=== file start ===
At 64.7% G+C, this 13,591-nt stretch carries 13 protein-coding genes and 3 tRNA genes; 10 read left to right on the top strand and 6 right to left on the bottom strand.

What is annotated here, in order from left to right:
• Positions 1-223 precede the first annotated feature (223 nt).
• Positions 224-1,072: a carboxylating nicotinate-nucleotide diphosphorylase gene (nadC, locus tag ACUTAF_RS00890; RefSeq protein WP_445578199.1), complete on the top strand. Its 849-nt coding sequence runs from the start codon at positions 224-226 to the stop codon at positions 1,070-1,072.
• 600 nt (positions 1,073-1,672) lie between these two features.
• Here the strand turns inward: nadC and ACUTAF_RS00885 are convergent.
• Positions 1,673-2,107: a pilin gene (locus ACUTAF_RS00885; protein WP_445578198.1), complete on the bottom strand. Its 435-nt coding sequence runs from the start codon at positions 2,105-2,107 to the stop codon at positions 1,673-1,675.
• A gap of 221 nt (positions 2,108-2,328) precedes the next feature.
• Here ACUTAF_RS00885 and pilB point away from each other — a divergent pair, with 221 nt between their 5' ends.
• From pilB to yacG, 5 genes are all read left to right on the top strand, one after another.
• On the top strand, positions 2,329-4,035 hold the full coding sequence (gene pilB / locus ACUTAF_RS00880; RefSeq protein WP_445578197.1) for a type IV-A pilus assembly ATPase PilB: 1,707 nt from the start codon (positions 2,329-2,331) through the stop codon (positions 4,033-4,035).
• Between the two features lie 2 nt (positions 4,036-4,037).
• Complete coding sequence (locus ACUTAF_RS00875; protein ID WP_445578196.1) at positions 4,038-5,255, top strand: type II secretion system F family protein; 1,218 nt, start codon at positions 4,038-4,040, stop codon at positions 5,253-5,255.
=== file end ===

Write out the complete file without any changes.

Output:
At 64.7% G+C, this 13,591-nt stretch carries 13 protein-coding genes and 3 tRNA genes; 10 read left to right on the top strand and 6 right to left on the bottom strand.

What is annotated here, in order from left to right:
• Positions 1-223 precede the first annotated feature (223 nt).
• Positions 224-1,072: a carboxylating nicotinate-nucleotide diphosphorylase gene (nadC, locus tag ACUTAF_RS00890; RefSeq protein WP_445578199.1), complete on the top strand. Its 849-nt coding sequence runs from the start codon at positions 224-226 to the stop codon at positions 1,070-1,072.
• 600 nt (positions 1,073-1,672) lie between these two features.
• Here the strand turns inward: nadC and ACUTAF_RS00885 are convergent.
• Positions 1,673-2,107: a pilin gene (locus ACUTAF_RS00885; protein WP_445578198.1), complete on the bottom strand. Its 435-nt coding sequence runs from the start codon at positions 2,105-2,107 to the stop codon at positions 1,673-1,675.
• A gap of 221 nt (positions 2,108-2,328) precedes the next feature.
• Here ACUTAF_RS00885 and pilB point away from each other — a divergent pair, with 221 nt between their 5' ends.
• From pilB to yacG, 5 genes are all read left to right on the top strand, one after another.
• On the top strand, positions 2,329-4,035 hold the full coding sequence (gene pilB / locus ACUTAF_RS00880; RefSeq protein WP_445578197.1) for a type IV-A pilus assembly ATPase PilB: 1,707 nt from the start codon (positions 2,329-2,331) through the stop codon (positions 4,033-4,035).
• Between the two features lie 2 nt (positions 4,036-4,037).
• Complete coding sequence (locus ACUTAF_RS00875; protein ID WP_445578196.1) at positions 4,038-5,255, top strand: type II secretion system F family protein; 1,218 nt, start codon at positions 4,038-4,040, stop codon at positions 5,253-5,255.